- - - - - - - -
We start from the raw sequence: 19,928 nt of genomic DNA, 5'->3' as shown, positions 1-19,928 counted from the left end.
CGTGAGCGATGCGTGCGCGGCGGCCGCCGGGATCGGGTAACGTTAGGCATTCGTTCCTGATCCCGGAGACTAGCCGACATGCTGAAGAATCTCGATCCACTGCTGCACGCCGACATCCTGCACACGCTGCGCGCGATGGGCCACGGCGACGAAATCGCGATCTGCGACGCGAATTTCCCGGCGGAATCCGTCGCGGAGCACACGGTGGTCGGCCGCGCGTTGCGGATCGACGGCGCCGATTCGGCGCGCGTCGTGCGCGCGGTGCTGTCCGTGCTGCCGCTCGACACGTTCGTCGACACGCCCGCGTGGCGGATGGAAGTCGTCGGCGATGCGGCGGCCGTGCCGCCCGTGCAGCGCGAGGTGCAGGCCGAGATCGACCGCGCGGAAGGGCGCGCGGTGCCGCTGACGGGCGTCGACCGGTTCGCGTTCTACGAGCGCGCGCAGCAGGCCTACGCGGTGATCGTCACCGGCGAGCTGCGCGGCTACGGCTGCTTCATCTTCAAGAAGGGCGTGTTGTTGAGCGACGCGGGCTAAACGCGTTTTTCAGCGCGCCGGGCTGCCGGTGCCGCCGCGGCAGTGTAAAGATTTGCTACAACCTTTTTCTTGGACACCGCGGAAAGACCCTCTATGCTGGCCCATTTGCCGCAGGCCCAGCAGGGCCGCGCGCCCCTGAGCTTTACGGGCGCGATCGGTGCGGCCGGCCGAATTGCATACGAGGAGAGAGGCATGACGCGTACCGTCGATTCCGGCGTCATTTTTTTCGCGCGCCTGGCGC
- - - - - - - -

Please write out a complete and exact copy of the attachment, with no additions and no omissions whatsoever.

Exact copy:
We start from the raw sequence: 19,928 nt of genomic DNA, 5'->3' as shown, positions 1-19,928 counted from the left end.
CGTGAGCGATGCGTGCGCGGCGGCCGCCGGGATCGGGTAACGTTAGGCATTCGTTCCTGATCCCGGAGACTAGCCGACATGCTGAAGAATCTCGATCCACTGCTGCACGCCGACATCCTGCACACGCTGCGCGCGATGGGCCACGGCGACGAAATCGCGATCTGCGACGCGAATTTCCCGGCGGAATCCGTCGCGGAGCACACGGTGGTCGGCCGCGCGTTGCGGATCGACGGCGCCGATTCGGCGCGCGTCGTGCGCGCGGTGCTGTCCGTGCTGCCGCTCGACACGTTCGTCGACACGCCCGCGTGGCGGATGGAAGTCGTCGGCGATGCGGCGGCCGTGCCGCCCGTGCAGCGCGAGGTGCAGGCCGAGATCGACCGCGCGGAAGGGCGCGCGGTGCCGCTGACGGGCGTCGACCGGTTCGCGTTCTACGAGCGCGCGCAGCAGGCCTACGCGGTGATCGTCACCGGCGAGCTGCGCGGCTACGGCTGCTTCATCTTCAAGAAGGGCGTGTTGTTGAGCGACGCGGGCTAAACGCGTTTTTCAGCGCGCCGGGCTGCCGGTGCCGCCGCGGCAGTGTAAAGATTTGCTACAACCTTTTTCTTGGACACCGCGGAAAGACCCTCTATGCTGGCCCATTTGCCGCAGGCCCAGCAGGGCCGCGCGCCCCTGAGCTTTACGGGCGCGATCGGTGCGGCCGGCCGAATTGCATACGAGGAGAGAGGCATGACGCGTACCGTCGATTCCGGCGTCATTTTTTTCGCGCGCCTGGCGC